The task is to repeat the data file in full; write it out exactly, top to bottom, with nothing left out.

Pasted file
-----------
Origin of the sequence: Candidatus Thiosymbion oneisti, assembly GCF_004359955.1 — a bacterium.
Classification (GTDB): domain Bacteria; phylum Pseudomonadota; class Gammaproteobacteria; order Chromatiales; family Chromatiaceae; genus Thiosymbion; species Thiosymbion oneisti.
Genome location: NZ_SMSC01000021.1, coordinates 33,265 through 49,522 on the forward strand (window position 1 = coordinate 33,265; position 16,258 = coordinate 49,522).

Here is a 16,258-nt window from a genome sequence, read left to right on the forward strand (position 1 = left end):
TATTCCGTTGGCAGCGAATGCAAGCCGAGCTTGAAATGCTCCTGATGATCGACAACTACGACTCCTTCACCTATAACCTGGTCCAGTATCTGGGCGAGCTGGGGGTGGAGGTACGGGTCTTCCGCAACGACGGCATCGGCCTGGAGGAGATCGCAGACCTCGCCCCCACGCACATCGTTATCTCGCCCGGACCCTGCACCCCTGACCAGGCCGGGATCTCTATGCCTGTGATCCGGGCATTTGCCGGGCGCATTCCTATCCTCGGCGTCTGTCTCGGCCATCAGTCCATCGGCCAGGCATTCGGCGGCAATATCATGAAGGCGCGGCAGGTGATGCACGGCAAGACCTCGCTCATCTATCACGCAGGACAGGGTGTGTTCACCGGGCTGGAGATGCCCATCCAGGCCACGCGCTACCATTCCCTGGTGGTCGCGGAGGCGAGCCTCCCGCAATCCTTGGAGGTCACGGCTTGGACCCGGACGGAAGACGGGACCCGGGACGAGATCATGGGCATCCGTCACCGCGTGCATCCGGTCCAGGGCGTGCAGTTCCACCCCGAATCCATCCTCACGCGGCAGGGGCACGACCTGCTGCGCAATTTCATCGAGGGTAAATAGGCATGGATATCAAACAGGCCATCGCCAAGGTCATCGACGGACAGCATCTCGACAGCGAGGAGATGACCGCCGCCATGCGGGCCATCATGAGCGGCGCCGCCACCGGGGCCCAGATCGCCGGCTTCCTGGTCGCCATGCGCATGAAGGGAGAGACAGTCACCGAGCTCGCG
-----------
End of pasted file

Origin of the sequence: Candidatus Thiosymbion oneisti, assembly GCF_004359955.1 — a bacterium.
Classification (GTDB): domain Bacteria; phylum Pseudomonadota; class Gammaproteobacteria; order Chromatiales; family Chromatiaceae; genus Thiosymbion; species Thiosymbion oneisti.
Genome location: NZ_SMSC01000021.1, coordinates 33,265 through 49,522 on the forward strand (window position 1 = coordinate 33,265; position 16,258 = coordinate 49,522).

Here is a 16,258-nt window from a genome sequence, read left to right on the forward strand (position 1 = left end):
TATTCCGTTGGCAGCGAATGCAAGCCGAGCTTGAAATGCTCCTGATGATCGACAACTACGACTCCTTCACCTATAACCTGGTCCAGTATCTGGGCGAGCTGGGGGTGGAGGTACGGGTCTTCCGCAACGACGGCATCGGCCTGGAGGAGATCGCAGACCTCGCCCCCACGCACATCGTTATCTCGCCCGGACCCTGCACCCCTGACCAGGCCGGGATCTCTATGCCTGTGATCCGGGCATTTGCCGGGCGCATTCCTATCCTCGGCGTCTGTCTCGGCCATCAGTCCATCGGCCAGGCATTCGGCGGCAATATCATGAAGGCGCGGCAGGTGATGCACGGCAAGACCTCGCTCATCTATCACGCAGGACAGGGTGTGTTCACCGGGCTGGAGATGCCCATCCAGGCCACGCGCTACCATTCCCTGGTGGTCGCGGAGGCGAGCCTCCCGCAATCCTTGGAGGTCACGGCTTGGACCCGGACGGAAGACGGGACCCGGGACGAGATCATGGGCATCCGTCACCGCGTGCATCCGGTCCAGGGCGTGCAGTTCCACCCCGAATCCATCCTCACGCGGCAGGGGCACGACCTGCTGCGCAATTTCATCGAGGGTAAATAGGCATGGATATCAAACAGGCCATCGCCAAGGTCATCGACGGACAGCATCTCGACAGCGAGGAGATGACCGCCGCCATGCGGGCCATCATGAGCGGCGCCGCCACCGGGGCCCAGATCGCCGGCTTCCTGGTCGCCATGCGCATGAAGGGAGAGACAGTCACCGAGCTCGCG